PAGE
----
• Click the green ESET Online Scanner button.
  • Read the End User License Agreement and check the box: YES, I accept the Terms of Use.
  • Click on the Start button next to it.
  • You may receive an alert on the address bar that "This site might require the following ActiveX control...Click here to install...". Click on that alert and then click Insall ActiveX component.
  • A new window will appear asking "Do you want to install this software?"".
  • Answer Yes to download and install the ActiveX controls that allows the scan to run.
  • Click Start.
  • Check Remove found threats and Scan potentially unwanted applications.
  • Click Scan to begin.
  • If offered the option to get information or buy software. Just close the window.
  • The scan will take a while so be patient and do NOT use the computer while the scan is running. Keep all other programs and windows closed.
  • When the scan has finished, a log.txt file will be created and automatically saved in the C:\Program Files\EsetOnlineScanner\ folder.
  • Click Posted Image > Run..., then type or copy and paste everything in the code box below into the Open dialogue box:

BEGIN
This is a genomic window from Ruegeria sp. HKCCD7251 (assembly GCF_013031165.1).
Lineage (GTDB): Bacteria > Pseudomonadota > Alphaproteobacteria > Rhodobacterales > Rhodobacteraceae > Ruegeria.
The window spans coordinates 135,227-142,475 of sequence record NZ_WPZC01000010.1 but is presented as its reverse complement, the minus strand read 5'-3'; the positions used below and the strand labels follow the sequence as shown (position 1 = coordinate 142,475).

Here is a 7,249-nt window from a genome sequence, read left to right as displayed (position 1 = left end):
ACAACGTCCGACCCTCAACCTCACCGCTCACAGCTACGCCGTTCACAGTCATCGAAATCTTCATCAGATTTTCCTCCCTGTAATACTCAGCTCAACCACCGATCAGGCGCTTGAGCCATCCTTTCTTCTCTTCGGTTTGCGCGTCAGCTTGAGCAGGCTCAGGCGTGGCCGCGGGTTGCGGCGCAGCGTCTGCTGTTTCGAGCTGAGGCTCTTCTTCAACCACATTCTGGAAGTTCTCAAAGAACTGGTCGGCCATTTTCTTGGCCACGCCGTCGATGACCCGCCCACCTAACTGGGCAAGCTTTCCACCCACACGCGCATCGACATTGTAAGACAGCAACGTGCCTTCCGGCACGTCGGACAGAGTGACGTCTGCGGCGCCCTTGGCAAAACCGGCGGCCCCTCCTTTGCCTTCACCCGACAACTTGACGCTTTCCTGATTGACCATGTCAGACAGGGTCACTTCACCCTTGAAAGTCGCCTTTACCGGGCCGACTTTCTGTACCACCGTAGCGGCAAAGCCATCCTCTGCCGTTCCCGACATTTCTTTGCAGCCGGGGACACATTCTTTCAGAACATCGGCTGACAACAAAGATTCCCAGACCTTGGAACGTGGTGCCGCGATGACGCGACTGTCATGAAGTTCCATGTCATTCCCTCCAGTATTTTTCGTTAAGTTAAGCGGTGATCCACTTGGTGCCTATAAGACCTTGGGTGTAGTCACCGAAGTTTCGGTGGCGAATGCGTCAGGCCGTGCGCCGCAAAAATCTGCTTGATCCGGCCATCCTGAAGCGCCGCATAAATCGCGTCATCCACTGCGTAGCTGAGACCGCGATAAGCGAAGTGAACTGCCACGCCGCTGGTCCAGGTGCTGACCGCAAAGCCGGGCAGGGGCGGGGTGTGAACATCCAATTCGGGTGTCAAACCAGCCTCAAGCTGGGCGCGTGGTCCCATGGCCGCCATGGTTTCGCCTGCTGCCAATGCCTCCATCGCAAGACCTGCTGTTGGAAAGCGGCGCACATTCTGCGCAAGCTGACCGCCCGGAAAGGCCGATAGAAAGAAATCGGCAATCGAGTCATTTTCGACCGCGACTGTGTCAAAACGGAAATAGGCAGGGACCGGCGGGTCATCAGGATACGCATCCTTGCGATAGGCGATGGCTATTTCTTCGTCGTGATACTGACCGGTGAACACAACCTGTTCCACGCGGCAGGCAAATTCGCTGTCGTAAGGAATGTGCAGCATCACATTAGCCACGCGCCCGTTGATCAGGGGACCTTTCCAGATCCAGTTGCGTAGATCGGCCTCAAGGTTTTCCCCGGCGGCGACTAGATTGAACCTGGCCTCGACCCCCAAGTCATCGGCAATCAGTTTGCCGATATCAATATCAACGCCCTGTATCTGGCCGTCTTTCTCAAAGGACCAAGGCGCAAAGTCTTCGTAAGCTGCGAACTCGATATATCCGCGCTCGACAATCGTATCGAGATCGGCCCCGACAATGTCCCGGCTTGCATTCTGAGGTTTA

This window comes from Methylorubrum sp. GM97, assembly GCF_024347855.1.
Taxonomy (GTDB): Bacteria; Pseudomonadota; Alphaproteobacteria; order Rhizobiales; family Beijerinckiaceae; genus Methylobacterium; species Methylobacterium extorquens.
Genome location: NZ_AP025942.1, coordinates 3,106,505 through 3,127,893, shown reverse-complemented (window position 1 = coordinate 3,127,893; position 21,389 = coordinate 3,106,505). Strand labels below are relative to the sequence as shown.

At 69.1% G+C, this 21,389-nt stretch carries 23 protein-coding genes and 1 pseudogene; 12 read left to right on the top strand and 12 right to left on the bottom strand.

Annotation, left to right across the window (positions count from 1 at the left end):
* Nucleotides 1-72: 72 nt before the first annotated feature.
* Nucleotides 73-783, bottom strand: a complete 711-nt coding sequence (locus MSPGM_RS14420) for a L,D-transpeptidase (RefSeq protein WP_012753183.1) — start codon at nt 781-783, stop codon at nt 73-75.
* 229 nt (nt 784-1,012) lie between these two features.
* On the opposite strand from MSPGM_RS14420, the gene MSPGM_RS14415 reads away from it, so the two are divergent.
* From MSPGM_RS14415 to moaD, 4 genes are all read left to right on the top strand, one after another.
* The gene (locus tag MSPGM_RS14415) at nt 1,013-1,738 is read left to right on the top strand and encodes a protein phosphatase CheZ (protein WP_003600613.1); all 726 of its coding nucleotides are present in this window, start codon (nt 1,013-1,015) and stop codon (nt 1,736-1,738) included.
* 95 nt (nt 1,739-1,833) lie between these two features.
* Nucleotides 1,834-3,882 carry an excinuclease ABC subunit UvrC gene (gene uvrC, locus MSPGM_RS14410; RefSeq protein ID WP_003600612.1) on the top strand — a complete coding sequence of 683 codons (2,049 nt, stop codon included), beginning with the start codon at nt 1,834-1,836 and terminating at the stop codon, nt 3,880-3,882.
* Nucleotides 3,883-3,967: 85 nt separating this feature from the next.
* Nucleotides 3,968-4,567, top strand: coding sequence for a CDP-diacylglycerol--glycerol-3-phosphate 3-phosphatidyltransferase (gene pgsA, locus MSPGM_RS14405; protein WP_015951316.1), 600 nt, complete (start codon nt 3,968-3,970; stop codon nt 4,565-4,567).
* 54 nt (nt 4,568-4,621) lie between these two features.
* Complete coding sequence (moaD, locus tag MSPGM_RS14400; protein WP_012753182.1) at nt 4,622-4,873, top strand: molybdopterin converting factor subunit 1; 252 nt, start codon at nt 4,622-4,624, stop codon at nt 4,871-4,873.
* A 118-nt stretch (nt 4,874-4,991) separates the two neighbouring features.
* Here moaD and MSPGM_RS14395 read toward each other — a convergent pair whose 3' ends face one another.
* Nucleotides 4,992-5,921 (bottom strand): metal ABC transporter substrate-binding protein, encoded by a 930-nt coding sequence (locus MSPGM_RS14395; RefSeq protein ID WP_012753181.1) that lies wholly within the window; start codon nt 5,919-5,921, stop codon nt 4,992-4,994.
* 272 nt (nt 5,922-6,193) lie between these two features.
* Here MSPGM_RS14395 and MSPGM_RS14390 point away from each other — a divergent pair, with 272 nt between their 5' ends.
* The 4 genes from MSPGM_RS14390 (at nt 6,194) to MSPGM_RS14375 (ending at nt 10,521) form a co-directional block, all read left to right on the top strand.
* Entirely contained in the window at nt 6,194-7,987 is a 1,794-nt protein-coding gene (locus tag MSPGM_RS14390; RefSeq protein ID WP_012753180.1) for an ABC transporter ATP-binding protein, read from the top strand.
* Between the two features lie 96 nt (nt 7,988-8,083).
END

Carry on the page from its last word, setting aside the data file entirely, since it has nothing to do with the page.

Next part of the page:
C:\Program Files\ESET\EsetOnlineScanner\log.txt
  • Click Ok and the scan results will open in Notepad.
  • Copy and paste the contents of log.txt in your next reply.
Note: Some online scanners will detect existing anti-virus software and refuse to cooperate. You may have to disable the real-time protection components of your existing anti-virus and try running the scan again. If you do this, remember to turn them back on after you are finished.
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#7 Davince

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Posted 17 June 2010 - 09:21 AM

yeah Cute FTP was my install, to manage our website :thumbsup:

To be on the safe side, I made a backup of all historic emails (in finance, so unfortunately have to keep EVERYTHING for 6 years!!!) and then deleted the complete profile set and started again. Really not helpful but if it has to be done, it has to be done. Will re-run Kaspersky to see if they have gone from the list okay, then run eset after that :flowers:

Thanks again for the help, it is very much appreciated.

#8 quietman7

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Posted 17 June 2010 - 09:29 AM